1. FOR THE DOUGH: Process flours, sugar, and salt in food processor until combined, 2 to 3 pulses. Add butter and pulse until it forms pea-size pieces, about 10 pulses. Transfer mixture to medium bowl.

2. Sprinkle water and vinegar over mixture. With rubber spatula, use folding motion to mix until loose, shaggy mass forms with some dry flour remaining (do not overwork). Transfer mixture to center of large sheet of plastic wrap, press gently into rough 4-inch square, and wrap tightly. Refrigerate for at least 45 minutes.

3. Transfer dough to lightly floured work surface. Roll into 11 by 8-inch rectangle with short side of rectangle parallel to edge of work surface. Using bench scraper, bring bottom third of dough up, then fold upper third over it, folding like business letter into 8 by 4-inch rectangle. Turn dough 90 degrees counterclockwise. Roll out dough again into 11 by 8-inch rectangle and fold into thirds again. Turn dough 90 degrees counterclockwise and repeat rolling and folding into thirds. After last fold, fold dough in half to create 4-inch square. Press top of dough gently to seal. Wrap in plastic wrap and refrigerate for at least 45 minutes or up to 2 days.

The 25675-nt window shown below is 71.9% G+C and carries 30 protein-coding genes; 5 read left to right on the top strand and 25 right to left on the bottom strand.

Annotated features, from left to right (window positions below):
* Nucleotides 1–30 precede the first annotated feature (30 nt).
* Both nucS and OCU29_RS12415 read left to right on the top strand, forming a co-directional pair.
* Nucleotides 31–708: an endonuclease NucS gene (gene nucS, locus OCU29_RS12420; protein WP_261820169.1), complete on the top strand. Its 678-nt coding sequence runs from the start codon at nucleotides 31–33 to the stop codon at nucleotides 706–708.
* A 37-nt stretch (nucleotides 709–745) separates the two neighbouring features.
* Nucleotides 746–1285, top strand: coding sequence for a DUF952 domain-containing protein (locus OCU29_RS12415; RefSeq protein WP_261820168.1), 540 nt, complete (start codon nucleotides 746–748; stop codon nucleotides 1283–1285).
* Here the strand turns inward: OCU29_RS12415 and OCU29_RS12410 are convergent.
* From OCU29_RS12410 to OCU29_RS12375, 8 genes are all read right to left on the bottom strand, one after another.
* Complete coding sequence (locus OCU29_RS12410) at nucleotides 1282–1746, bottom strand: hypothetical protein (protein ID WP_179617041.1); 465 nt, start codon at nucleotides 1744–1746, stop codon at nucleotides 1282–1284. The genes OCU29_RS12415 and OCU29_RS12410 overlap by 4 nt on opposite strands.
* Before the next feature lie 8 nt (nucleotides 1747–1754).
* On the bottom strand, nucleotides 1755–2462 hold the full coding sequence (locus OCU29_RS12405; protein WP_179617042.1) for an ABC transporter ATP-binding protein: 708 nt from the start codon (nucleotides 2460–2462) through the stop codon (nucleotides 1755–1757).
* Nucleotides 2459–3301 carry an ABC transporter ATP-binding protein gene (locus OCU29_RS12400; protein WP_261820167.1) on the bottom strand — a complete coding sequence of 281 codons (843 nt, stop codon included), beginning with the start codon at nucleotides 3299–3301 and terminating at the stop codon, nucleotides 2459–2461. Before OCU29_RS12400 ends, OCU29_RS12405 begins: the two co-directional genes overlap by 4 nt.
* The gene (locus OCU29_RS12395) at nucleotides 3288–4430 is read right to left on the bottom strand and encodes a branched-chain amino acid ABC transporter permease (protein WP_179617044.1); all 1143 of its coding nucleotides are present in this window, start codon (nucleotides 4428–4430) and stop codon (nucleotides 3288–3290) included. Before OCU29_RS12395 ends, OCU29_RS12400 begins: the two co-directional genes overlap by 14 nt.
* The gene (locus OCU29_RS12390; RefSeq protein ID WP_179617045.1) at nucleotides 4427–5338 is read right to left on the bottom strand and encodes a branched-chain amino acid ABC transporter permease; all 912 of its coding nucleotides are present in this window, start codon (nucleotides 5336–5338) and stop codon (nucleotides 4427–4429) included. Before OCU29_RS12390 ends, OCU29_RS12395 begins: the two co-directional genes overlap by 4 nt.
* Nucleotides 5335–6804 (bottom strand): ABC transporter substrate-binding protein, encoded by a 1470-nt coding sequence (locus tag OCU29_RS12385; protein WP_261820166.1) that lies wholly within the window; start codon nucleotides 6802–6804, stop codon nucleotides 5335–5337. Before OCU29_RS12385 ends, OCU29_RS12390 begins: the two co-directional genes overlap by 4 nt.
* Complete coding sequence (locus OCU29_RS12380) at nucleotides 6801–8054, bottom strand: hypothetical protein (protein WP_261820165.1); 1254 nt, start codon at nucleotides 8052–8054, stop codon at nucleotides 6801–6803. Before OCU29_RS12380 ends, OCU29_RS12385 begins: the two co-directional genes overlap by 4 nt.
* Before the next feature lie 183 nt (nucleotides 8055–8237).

4. FOR THE FILLING: Cover mushrooms in bowl and microwave until just tender, 3 to 5 minutes. Transfer to colander to drain and return to bowl. Meanwhile, heat 1 tablespoon oil in 12-inch skillet over medium heat until shimmering. Add leeks and thyme, cover, and cook, stirring occasionally, until leeks are tender and beginning to brown, 5 to 7 minutes. Transfer to bowl with mushrooms. Stir in crème fraîche and mustard. Season with salt and pepper to taste. Set aside.